Breakdowns and Maintenance must have reduced the Nazi's ability to cremate bodies
Holocaust Deniers Say:
The ovens in Auschwitz-Birkenau couldn't be run day and night for years without a break. They must have been out of operation for long periods of time due to breakdowns and maintenance.
The Holocaust deniers claim that the ovens were inoperable for long periods of time due to maintenance and breakdown, thereby reducing the number of bodies that could be burned in total.
German documentation about the maintenance of ovens
The letter dated June 28, 1943 from Karl Bischoff, the head of the Central Building Administration in Auschwitz-Birkenau, to Hans Kammler in Berlin, refers to ideal operations on a continuous basis. Of course, in reality that didn't happen. Oven overload was common and breakdowns were frequent.
Overuse and misuse caused the bricks in the muffles, flues and inside the chimneys to crack or break, requiring maintenance or mending. However, minor repairs could be made quickly. Filip Müller, a member of one of the Sonderkommandos who stoked the ovens, recalled that special fireclay paste was used to patch the cracks on a temporary basis.1
How many ovens were in use at any given time?
It is true that not all 52 available muffles were in use at all times. For instance, Crema 1 in the Main Camp (6 muffles) was shut down on July 19, 1943 when the four dedicated facilities in Birkenau came on line.
Crema 4's ovens (8 muffles) were destroyed in a Sonderkommando uprising in October 1944 and were never able to be used again. The other three facilities also suffered frequent breakdowns and required repairs.
German testimony about other options for body disposal
Pery Broad, a member of the Gestapo in Auschwitz, recalled these breakdowns in his confession: "The four crematoria were exploited to the utmost. Because of the over-use, the ovens were constantly in need of repair. Then only crematorium (4) would remain in working order. There was no help for it - the pyres had to be used again to dispose of the thousands of bodies lying in big heaps behind the crematoria. The gas chambers were hurriedly opened to be ventilated, as soon as the last groans stopped . . . There were no breaks."2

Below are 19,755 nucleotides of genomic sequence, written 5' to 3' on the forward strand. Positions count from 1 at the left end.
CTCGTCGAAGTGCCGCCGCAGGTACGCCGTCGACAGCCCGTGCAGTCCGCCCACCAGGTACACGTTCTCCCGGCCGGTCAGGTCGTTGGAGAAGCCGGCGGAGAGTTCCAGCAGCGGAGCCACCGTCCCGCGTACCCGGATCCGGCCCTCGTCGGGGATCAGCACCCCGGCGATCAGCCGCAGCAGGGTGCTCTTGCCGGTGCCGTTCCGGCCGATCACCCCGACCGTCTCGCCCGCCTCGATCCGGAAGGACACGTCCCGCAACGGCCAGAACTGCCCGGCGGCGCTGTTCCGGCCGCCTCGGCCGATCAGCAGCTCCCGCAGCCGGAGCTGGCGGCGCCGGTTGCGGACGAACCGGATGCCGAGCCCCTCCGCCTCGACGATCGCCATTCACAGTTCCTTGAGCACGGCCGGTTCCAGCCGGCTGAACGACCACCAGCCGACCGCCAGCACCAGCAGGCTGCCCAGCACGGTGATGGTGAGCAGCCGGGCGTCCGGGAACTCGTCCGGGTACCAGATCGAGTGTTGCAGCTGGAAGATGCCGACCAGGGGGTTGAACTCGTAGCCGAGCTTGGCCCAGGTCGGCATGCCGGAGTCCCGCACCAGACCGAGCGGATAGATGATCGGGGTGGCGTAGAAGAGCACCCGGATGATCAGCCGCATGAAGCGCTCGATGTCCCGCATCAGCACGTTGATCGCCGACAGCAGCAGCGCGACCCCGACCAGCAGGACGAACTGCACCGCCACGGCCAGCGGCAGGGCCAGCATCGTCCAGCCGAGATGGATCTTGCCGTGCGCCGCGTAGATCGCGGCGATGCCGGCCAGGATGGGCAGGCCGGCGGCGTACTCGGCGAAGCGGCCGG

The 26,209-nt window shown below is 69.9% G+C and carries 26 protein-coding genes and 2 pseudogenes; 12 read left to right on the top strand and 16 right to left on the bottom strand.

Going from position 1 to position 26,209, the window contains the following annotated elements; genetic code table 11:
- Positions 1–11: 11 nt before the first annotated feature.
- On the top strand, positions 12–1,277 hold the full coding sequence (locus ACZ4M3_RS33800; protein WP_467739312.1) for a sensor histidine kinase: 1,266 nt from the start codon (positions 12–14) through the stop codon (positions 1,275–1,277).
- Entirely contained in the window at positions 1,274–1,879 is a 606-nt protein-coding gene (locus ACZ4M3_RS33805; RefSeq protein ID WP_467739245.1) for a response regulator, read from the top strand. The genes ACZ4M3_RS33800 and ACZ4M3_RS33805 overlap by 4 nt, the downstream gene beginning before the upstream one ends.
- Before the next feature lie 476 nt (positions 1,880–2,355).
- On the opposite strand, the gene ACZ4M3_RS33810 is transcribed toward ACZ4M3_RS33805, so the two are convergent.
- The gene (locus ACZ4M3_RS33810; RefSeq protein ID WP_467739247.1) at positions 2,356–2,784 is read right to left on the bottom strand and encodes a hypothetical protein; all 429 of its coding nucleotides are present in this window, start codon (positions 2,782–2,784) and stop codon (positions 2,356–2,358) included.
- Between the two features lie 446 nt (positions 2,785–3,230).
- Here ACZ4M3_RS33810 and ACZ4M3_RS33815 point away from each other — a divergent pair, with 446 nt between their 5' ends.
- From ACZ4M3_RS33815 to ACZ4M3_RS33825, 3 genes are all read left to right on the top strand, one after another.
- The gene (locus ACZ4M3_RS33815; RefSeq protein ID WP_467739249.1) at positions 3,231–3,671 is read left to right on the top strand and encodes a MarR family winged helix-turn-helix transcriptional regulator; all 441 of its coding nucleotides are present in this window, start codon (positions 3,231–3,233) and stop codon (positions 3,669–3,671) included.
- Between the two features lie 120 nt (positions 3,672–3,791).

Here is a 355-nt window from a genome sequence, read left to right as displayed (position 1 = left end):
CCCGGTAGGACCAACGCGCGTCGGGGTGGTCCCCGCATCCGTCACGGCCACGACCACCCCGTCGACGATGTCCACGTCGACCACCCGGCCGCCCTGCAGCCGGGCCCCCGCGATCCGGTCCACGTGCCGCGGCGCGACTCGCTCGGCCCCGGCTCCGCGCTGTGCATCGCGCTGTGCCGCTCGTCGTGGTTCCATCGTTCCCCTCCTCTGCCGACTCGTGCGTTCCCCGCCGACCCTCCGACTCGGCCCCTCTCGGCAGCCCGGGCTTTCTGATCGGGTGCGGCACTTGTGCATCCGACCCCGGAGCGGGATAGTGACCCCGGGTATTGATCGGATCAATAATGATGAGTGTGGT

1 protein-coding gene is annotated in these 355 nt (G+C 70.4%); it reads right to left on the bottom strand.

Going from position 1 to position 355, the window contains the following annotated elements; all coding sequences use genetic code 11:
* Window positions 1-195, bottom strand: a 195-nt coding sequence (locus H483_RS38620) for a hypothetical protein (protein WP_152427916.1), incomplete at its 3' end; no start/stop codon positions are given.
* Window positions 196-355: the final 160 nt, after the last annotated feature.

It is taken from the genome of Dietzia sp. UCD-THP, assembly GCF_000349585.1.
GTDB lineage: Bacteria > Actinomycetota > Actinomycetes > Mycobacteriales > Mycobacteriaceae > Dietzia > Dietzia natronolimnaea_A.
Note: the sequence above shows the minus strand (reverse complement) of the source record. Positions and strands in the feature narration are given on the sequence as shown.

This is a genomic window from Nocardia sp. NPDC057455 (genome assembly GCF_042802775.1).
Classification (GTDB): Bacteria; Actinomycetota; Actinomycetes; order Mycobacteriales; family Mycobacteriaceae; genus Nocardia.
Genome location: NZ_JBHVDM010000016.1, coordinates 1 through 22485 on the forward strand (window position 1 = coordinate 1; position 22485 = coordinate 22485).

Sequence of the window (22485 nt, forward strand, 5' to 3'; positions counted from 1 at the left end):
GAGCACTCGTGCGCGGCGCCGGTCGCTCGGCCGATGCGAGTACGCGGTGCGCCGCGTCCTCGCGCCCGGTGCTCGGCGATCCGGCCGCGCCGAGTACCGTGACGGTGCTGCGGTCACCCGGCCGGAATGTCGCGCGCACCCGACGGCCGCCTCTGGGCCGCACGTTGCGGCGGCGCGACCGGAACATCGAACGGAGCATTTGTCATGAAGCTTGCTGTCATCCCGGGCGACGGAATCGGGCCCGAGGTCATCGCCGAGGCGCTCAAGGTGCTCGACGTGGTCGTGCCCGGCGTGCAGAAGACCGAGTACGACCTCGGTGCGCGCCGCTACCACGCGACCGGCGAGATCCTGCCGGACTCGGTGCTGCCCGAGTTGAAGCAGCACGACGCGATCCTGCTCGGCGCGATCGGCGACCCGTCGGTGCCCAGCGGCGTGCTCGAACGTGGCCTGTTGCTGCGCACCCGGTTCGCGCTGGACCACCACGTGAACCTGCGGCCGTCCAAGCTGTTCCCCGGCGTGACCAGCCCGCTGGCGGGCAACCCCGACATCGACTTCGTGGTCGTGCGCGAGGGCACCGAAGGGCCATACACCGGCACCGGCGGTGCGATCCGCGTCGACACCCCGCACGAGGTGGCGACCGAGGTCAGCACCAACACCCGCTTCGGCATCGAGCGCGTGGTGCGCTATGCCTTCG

Thus when the number of bodies to be cremated overwhelmed the capacity of the ovens currently in use - such as in late 1944 when 8,000 to 10,000 Hungarian Jews were murdered at the peak of the Hungarian Action - then open-air pits behind Crema 5 and in the back of Birkenau were used to burn thousands of bodies at a time.
Not only did the ovens suffer breakdowns and need maintenance, the use of some ovens were discontinued by German decision, while others were destroyed in a prisoner uprising. However, when there were more bodies than could be burned in the crematoria, the Germans used open air pits which could burn thousands of bodies at once. Therefore, the claim that because of overn breakdowns, the number of bodies that could be burned was low is incorrect.
1. Filip Müller, Eyewitness Auschwitz: Three Years in the Gas Chambers (Ivan R. Dee, 1979), p. 124; John C. Zimmerman, "Body Disposal at Auschwitz: The End of Holocaust Denial," www.holocaust-history.org/auschwitz/body-disposal/: p. 15 of 42.
2. KL Auschwitz Seen by the SS (Auschwitz-Birkenau State Museum, 1995): p. 137